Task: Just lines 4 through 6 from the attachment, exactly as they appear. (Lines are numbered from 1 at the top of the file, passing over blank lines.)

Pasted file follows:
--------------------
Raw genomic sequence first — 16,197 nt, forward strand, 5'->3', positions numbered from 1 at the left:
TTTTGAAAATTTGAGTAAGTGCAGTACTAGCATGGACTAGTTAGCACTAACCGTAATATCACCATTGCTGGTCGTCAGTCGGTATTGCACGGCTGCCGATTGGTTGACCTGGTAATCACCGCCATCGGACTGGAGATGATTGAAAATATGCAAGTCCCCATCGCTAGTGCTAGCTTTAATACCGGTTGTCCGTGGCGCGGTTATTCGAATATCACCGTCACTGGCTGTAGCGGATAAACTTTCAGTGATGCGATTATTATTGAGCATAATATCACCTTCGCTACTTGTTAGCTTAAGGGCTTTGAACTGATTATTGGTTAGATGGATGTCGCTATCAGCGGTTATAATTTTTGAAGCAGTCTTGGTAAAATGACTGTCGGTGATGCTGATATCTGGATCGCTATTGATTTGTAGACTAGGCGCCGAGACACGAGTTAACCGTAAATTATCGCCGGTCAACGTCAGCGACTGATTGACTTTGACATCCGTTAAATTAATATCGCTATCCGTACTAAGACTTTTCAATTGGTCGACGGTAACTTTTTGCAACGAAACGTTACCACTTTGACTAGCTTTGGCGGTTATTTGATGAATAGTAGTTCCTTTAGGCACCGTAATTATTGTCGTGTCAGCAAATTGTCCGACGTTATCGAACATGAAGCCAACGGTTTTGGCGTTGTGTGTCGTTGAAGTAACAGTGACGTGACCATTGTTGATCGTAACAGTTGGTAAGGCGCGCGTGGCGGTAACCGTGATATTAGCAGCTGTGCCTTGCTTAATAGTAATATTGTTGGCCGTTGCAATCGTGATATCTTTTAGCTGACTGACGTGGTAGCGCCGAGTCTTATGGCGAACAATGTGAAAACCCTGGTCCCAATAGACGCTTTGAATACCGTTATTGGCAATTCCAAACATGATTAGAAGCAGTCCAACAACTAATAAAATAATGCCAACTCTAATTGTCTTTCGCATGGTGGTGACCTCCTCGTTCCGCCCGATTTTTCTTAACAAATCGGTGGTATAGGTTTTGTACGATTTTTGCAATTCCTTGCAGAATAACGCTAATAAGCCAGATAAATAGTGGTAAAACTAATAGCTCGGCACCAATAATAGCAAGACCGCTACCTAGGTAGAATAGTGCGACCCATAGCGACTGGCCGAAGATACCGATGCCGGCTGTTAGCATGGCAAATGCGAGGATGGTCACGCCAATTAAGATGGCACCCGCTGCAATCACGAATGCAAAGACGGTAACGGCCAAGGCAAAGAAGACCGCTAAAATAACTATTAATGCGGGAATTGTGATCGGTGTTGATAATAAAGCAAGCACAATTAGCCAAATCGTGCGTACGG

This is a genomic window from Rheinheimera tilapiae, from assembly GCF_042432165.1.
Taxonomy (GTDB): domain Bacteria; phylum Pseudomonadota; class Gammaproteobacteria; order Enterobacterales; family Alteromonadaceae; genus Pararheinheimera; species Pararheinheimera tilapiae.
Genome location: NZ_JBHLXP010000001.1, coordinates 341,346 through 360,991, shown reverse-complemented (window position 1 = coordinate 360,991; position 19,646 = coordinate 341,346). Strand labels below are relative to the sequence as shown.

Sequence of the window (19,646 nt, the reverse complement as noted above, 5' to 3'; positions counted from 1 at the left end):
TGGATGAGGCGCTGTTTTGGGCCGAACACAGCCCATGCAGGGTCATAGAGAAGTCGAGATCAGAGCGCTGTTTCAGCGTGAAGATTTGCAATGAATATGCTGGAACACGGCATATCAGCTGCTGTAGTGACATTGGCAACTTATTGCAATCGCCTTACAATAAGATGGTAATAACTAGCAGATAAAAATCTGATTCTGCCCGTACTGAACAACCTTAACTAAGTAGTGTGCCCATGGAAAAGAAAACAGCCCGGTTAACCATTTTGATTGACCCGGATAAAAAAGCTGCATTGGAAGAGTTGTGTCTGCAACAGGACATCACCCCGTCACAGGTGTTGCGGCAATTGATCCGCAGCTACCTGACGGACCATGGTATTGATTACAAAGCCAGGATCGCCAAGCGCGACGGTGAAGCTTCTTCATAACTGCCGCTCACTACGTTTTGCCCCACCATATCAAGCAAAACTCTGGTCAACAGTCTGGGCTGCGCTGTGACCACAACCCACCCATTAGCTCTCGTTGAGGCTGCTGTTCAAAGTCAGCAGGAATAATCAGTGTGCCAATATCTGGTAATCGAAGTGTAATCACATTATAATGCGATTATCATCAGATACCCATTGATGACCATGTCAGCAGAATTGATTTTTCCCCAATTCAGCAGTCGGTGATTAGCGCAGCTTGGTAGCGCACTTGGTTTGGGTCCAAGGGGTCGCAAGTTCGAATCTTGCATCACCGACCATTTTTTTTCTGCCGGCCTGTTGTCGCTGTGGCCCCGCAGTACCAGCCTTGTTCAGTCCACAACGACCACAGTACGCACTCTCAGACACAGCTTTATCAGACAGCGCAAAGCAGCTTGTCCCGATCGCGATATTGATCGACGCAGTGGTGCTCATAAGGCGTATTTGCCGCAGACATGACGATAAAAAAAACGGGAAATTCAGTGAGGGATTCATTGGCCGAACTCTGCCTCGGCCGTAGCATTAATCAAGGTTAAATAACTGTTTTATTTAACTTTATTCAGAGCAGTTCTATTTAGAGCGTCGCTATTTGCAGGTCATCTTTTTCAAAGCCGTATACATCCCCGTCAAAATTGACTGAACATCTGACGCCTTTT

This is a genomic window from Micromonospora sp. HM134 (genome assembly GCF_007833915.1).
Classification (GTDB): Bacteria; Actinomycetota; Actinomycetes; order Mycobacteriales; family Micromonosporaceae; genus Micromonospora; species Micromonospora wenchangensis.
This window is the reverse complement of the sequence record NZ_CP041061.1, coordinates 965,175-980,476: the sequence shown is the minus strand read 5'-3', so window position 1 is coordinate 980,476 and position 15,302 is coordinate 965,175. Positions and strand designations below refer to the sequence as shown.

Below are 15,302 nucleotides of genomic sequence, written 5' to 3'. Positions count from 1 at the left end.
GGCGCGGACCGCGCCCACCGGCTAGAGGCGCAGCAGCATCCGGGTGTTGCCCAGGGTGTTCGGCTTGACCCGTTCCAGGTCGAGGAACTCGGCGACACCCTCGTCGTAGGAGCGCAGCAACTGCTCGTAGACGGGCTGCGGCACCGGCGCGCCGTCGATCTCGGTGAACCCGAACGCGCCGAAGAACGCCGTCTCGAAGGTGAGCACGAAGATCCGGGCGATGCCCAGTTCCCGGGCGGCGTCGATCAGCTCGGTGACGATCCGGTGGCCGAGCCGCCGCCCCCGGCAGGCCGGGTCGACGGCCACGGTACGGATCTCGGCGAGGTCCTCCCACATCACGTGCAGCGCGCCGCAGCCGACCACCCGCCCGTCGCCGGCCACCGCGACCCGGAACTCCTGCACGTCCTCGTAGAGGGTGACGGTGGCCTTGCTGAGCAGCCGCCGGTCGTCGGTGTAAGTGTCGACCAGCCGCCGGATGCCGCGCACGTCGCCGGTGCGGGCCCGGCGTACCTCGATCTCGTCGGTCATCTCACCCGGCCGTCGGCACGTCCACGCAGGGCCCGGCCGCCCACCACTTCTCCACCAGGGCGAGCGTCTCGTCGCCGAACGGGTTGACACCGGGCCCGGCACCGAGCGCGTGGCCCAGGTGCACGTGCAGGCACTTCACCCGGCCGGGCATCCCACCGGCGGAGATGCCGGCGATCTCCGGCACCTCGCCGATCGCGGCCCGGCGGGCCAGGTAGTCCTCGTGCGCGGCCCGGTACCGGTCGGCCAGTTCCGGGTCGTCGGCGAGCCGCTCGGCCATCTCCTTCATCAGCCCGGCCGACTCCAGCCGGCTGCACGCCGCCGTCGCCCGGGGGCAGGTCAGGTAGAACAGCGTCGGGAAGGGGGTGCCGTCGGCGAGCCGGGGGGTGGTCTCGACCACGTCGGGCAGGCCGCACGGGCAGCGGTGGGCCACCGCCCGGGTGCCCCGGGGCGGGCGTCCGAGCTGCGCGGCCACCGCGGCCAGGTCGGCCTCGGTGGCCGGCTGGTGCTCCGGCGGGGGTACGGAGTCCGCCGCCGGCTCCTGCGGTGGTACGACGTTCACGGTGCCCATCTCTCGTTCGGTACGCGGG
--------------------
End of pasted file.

Taxonomy (GTDB): domain Bacteria; phylum Pseudomonadota; class Gammaproteobacteria; order Enterobacterales; family Alteromonadaceae; genus Pararheinheimera; species Pararheinheimera tilapiae.
Genome location: NZ_JBHLXP010000001.1, coordinates 341,346 through 360,991, shown reverse-complemented (window position 1 = coordinate 360,991; position 19,646 = coordinate 341,346). Strand labels below are relative to the sequence as shown.

Sequence of the window (19,646 nt, the reverse complement as noted above, 5' to 3'; positions counted from 1 at the left end):